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Japan extends historic military deployment to Iraq
Updated: 2004-12-10 10:01

Japan extended its military presence in Iraq for another year despite public unease over the deployment of troops to a war zone for the first time since World War II.

Prime Minister Junichiro Koizumi, a close ally of US President George W. Bush, broke with the growing number of countries that have pulled troops from Iraq where an insurgency shows little sign of abating.

"It is Japan's responsibility to help Iraqis rebuild their nation," Koizumi told a news conference.

Japanese Prime Minister Junichiro Koizumi speaks at his official residence in Tokyo. Japan extended a troop deployment to Iraq for another year despite public unease about the mission. [AFP]
Japanese Prime Minister Junichiro Koizumi speaks at his official residence in Tokyo. Japan extended a troop deployment to Iraq for another year despite public unease about the mission. [AFP]
The United States thanked Tokyo after the decision, saying the soldiers were making an important contribution to reconstruction in Iraq. "The United States warmly welcomes Japan's decision," State Department spokesman Adam Ereli said.

"We would expect that these personnel will continue to make important contributions to reconstruction and humanitarian assistance for Iraq, as they have been doing for these past months," he added.

Japan had sent peacekeepers to Cambodia and East Timor, but its 550 troops in the southern Iraqi city of Samawa are the first it has deployed since 1945 to a country where there is active fighting.

They are barred by Japan's US-imposed pacifist constitution from firing their weapons except in self-defence.

The Iraq mission is officially meant for reconstruction, but is also seen as a signal that Japan wants a larger role in world affairs after nearly 60 decades of diplomacy conducted mainly with money.

Koizumi said the deployment was "put in motion out of the basics of Japan's foreign policy -- the US-Japan alliance and international cooperation."

"I strongly believe that Japan's current humanitarian assistance" in Iraq "can fulfill Japan's national interests," Koizumi said.

But a poll last month by the Nihon Keizai business daily said 61 percent of Japanese opposed extending the mission due mostly to fear for troops' safety.

Opposition leaders wanted the troops to return after the one-year deployment ends on December 14, calling Koizumi's claim that the troops were in a peaceful part of Iraq a farce.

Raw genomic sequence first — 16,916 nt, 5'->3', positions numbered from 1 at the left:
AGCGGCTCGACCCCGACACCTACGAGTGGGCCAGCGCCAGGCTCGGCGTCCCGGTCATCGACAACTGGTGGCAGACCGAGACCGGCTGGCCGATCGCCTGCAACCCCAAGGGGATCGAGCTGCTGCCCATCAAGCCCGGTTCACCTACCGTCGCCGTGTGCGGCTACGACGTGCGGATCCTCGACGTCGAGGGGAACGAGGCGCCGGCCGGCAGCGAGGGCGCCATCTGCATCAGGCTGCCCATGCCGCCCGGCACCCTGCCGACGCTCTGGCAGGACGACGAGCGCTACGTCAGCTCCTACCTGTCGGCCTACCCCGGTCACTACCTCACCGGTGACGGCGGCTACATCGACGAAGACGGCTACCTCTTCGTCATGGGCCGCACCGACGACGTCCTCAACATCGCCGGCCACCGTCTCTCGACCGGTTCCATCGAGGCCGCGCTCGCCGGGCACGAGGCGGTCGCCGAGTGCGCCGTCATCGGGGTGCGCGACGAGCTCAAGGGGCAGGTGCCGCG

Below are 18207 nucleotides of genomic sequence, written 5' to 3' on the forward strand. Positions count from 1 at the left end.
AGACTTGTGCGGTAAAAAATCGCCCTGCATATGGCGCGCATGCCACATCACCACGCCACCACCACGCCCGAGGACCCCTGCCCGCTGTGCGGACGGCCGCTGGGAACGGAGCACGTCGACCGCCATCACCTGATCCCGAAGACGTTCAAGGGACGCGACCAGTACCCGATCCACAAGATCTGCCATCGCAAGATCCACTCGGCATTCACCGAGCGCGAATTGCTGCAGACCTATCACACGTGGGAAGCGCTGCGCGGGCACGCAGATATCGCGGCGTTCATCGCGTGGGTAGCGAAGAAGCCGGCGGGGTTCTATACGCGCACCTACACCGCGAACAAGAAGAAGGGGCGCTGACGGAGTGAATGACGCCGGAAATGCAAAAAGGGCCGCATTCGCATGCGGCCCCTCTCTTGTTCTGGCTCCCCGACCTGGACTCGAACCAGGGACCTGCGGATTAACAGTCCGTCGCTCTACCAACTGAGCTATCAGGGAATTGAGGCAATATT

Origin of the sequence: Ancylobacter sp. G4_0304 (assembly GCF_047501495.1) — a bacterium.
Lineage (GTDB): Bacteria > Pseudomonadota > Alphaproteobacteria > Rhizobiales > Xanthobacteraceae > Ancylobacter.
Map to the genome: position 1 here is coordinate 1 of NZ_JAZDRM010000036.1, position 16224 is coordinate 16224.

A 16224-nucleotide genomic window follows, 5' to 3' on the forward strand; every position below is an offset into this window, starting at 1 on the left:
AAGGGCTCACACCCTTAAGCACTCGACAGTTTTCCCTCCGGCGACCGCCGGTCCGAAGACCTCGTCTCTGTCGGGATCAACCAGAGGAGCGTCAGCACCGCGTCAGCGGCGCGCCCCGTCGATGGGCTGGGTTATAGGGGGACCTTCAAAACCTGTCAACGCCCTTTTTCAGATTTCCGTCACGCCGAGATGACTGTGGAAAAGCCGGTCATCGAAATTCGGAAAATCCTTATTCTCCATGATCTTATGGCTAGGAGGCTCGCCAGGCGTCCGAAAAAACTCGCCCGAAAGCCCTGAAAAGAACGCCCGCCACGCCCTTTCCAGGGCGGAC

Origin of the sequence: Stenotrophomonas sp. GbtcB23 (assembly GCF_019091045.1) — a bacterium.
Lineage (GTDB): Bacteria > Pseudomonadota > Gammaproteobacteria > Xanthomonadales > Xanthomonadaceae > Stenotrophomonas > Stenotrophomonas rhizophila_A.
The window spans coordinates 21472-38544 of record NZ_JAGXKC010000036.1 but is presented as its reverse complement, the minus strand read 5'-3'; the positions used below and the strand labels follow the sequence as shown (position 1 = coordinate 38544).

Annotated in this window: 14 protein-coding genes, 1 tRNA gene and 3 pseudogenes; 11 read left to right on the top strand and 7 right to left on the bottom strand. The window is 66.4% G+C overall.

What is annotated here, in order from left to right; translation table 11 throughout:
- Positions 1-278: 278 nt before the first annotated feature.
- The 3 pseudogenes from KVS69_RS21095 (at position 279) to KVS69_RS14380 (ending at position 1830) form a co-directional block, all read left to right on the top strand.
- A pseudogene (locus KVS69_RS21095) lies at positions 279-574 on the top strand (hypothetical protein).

"There exists no 'non-combat zone' in Iraq now as claimed by the government," said Yoshito Sengoku, policy board chairman of the main opposition Democratic Party of Japan.

Sengoku said Koizumi should pull troops out of Iraq, in part to safeguard Japan's relations with the Middle East.

Koizumi acknowledged the security concerns and said the troops, known as the Self-Defense Forces, would leave if Samawa is ever judged to be too dangerous.

"We have determined that the situation there will remain as that of a non-combat area. Inevitably, the situation is unpredictable as there is nothing in this world that is 100 percent certain," he said.

"If the area has become no longer a non-combat area, the Self-Defense troops will withdraw. We will act flexibly in accordance with the situation."

The Japanese troops have not suffered any casualties in Iraq although the base has been hit by shells.

Five Japanese have died in Iraq since the fall of Saddam Hussein -- two diplomats, two journalists and a backpacker who in October was abducted and beheaded by al-Qaeda militants demanding a troop pullout.

Security concerns have contributed to decisions by other members of the US-led coalition to withdraw or reduce troops in the coming months, such as Italy, Hungary, Latvia, Poland and Ukraine.

For Japan, the most crucial departure will be that of 1,300 Dutch troops by mid-March. The Netherlands has been in charge of the security of the Japanese troops.

Japan has reportedly asked British troops for protection once the Dutch leave since the Japanese troops are barred from using force themselves.

Koizumi's government has been studying an overhaul of the pacifist constitution, with reports that the country was ready to break other half-century taboos such as selling arms abroad.

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